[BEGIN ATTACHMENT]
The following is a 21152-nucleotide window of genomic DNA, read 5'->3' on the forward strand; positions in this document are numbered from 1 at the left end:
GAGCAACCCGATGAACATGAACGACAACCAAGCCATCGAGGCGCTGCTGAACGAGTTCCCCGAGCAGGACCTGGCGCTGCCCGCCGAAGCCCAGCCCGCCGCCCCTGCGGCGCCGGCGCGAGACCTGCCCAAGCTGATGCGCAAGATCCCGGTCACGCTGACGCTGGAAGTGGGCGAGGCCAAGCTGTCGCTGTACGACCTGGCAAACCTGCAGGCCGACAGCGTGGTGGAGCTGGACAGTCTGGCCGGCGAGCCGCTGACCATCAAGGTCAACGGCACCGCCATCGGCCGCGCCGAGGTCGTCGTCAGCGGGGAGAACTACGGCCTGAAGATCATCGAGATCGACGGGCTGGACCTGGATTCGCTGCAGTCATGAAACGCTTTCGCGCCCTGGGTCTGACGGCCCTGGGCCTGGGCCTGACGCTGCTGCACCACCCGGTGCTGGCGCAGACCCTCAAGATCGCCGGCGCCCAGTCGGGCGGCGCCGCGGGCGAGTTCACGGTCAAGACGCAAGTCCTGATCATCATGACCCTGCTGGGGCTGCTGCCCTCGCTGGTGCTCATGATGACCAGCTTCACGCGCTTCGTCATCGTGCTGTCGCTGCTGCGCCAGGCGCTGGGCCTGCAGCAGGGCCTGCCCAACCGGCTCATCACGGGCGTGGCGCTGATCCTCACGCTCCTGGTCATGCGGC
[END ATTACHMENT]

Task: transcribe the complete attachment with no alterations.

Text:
The following is a 21152-nucleotide window of genomic DNA, read 5'->3' on the forward strand; positions in this document are numbered from 1 at the left end:
GAGCAACCCGATGAACATGAACGACAACCAAGCCATCGAGGCGCTGCTGAACGAGTTCCCCGAGCAGGACCTGGCGCTGCCCGCCGAAGCCCAGCCCGCCGCCCCTGCGGCGCCGGCGCGAGACCTGCCCAAGCTGATGCGCAAGATCCCGGTCACGCTGACGCTGGAAGTGGGCGAGGCCAAGCTGTCGCTGTACGACCTGGCAAACCTGCAGGCCGACAGCGTGGTGGAGCTGGACAGTCTGGCCGGCGAGCCGCTGACCATCAAGGTCAACGGCACCGCCATCGGCCGCGCCGAGGTCGTCGTCAGCGGGGAGAACTACGGCCTGAAGATCATCGAGATCGACGGGCTGGACCTGGATTCGCTGCAGTCATGAAACGCTTTCGCGCCCTGGGTCTGACGGCCCTGGGCCTGGGCCTGACGCTGCTGCACCACCCGGTGCTGGCGCAGACCCTCAAGATCGCCGGCGCCCAGTCGGGCGGCGCCGCGGGCGAGTTCACGGTCAAGACGCAAGTCCTGATCATCATGACCCTGCTGGGGCTGCTGCCCTCGCTGGTGCTCATGATGACCAGCTTCACGCGCTTCGTCATCGTGCTGTCGCTGCTGCGCCAGGCGCTGGGCCTGCAGCAGGGCCTGCCCAACCGGCTCATCACGGGCGTGGCGCTGATCCTCACGCTCCTGGTCATGCGGC